JC Penney Embraces New Marketing Plans, Looks Ahead
JC Penney's net loss widened in the first quarter as the department-store chain works to rebound from former CEO Ron Johnson's failed makeover.
The loss expanded to $348 million in the quarter ended May 4 from a deficit of $163 million a year earlier. CEO Myron Ullman, who returned as CEO last month, has been increasing promotions to revive sales and raising cash by borrowing $850 million from the company's credit line while pursuing a $1.75 billion loan. First-quarter sales declined 16% to $2.64 billion.
"The loss was a little worse than I expected, but this story isn't about this quarter, it's about looking out," said Rick Snyder, an analyst for Maxim Group in New York. Mr. Ullman is "taking the right steps. He's trying to get the customer back, and the way to do that is discounting and couponing again," he said.
Mr. Ullman faces plenty of challenges in winning back customers who were alienated after Mr. Johnson removed promotions and swapped in clothing aimed at younger women. The chain released commercials this month saying it learned from its mistakes and thanked customers for giving it another chance.
JC Penney is also returning to its promotional roots. For its Mother's Day event last week, it used the term "doorbusters" to advertise in-store savings of as much as 40%. That kind of discounting was exactly what Mr. Johnson tried to eliminate. Retailers traditionally use doorbusters during the Black Friday shopping weekend. Penney will spend on such marketing events about 20 times a year, Mr. Ullman said.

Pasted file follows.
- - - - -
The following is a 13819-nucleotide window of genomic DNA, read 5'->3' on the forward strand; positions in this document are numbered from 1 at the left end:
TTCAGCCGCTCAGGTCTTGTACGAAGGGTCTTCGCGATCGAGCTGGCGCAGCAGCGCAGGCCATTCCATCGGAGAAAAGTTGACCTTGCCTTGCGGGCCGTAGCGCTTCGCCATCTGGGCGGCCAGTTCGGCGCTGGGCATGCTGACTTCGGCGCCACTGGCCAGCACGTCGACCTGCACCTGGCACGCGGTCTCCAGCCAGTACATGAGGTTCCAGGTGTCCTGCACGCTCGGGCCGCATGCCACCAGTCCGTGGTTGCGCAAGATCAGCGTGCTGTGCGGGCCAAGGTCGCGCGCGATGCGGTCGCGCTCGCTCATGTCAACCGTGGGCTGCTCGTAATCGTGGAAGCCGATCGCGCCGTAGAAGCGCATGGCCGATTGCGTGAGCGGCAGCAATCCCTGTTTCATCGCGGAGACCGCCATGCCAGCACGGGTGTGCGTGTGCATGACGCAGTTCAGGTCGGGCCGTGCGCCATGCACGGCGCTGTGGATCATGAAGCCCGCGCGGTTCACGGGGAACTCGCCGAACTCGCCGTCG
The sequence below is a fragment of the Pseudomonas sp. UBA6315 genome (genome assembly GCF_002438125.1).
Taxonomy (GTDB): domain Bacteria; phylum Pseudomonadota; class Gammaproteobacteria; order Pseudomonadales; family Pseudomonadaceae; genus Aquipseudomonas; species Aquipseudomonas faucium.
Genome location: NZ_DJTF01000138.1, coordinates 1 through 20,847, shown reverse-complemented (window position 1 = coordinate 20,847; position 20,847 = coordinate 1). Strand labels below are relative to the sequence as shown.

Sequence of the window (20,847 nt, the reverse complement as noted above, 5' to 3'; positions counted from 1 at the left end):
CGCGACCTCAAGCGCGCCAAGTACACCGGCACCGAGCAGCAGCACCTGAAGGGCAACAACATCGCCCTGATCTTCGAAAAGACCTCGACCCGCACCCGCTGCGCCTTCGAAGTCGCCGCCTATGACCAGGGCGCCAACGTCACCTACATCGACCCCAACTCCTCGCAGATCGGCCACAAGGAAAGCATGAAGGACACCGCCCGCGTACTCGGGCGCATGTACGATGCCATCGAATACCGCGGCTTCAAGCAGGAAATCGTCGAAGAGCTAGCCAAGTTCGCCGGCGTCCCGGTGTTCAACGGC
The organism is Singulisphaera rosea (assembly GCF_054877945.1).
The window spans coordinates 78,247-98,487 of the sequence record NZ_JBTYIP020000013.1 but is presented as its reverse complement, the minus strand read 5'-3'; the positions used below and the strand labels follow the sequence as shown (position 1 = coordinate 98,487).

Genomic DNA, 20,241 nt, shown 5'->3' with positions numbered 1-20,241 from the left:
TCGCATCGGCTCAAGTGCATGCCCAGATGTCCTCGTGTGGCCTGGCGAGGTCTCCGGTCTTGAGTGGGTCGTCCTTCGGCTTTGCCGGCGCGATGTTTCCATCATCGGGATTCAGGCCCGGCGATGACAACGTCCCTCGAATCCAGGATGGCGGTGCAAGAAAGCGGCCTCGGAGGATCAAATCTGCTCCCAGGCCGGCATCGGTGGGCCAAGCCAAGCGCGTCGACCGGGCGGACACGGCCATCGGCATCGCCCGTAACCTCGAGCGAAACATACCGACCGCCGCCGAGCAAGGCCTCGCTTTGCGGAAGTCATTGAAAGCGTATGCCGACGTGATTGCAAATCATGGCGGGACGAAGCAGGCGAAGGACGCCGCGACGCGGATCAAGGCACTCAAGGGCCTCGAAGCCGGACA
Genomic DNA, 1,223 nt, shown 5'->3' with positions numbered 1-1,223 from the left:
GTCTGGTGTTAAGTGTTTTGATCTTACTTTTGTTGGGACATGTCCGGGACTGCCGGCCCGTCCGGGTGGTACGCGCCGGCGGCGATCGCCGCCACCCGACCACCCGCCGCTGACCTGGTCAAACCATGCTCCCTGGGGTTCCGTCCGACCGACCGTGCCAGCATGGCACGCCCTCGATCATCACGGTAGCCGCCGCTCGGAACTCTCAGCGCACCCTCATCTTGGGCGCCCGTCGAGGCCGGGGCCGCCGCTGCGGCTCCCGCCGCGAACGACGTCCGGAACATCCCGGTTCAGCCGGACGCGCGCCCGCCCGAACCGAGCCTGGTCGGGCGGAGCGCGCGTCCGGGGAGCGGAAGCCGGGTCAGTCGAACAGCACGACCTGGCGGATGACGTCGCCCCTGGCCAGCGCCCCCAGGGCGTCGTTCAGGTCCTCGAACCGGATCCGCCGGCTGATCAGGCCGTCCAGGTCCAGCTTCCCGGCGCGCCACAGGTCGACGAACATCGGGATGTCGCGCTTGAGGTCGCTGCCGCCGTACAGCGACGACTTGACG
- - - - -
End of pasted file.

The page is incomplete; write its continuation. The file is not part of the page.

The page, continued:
"We're taking steps to reconnect with our core customer through more effective marketing and messaging," Mr. Ullman said during a conference call with analysts. "The customers will begin to see important changes in the coming months that are aimed at meeting their needs. ... Our most recent marketing better reflects how we intend to reconnect with the customer and encourage her to reconsider JC Penney."
In his first public comments since returning to JC Penney, Mr. Ullman listed things he's changing. Primary among them is bringing back some of the retailer's private-label brands. As many as four brands will return for the fourth quarter. Already it has brought back St. John%u2019s Bay. The chain also will bring back more basic clothing and sizes.
Declines in purchases of private-label goods were largely responsible for sales cratering under Mr. Johnson, Mr. Ullman said. Revenue from cosmetics brand Sephora increased last year but total sales sank 25%.
Mr. Ullman didn't rule out continuing to add what Mr. Johnson called "shops" in the future, although no new ones will be introduced this year, he said. The chain is completing renovations to home sections in about 500 stores in what will likely be the last part of Mr. Johnson's vision to be implemented.
JC Penney also needs to revamp its website to make inventories consistent with what's in the stores. And customer service has to be improved. There's nothing structurally wrong with the company that won't allow it to win back customers and become profitable again, Mr. Ullman said.
--Bloomberg with contributions by Natalie Zmuda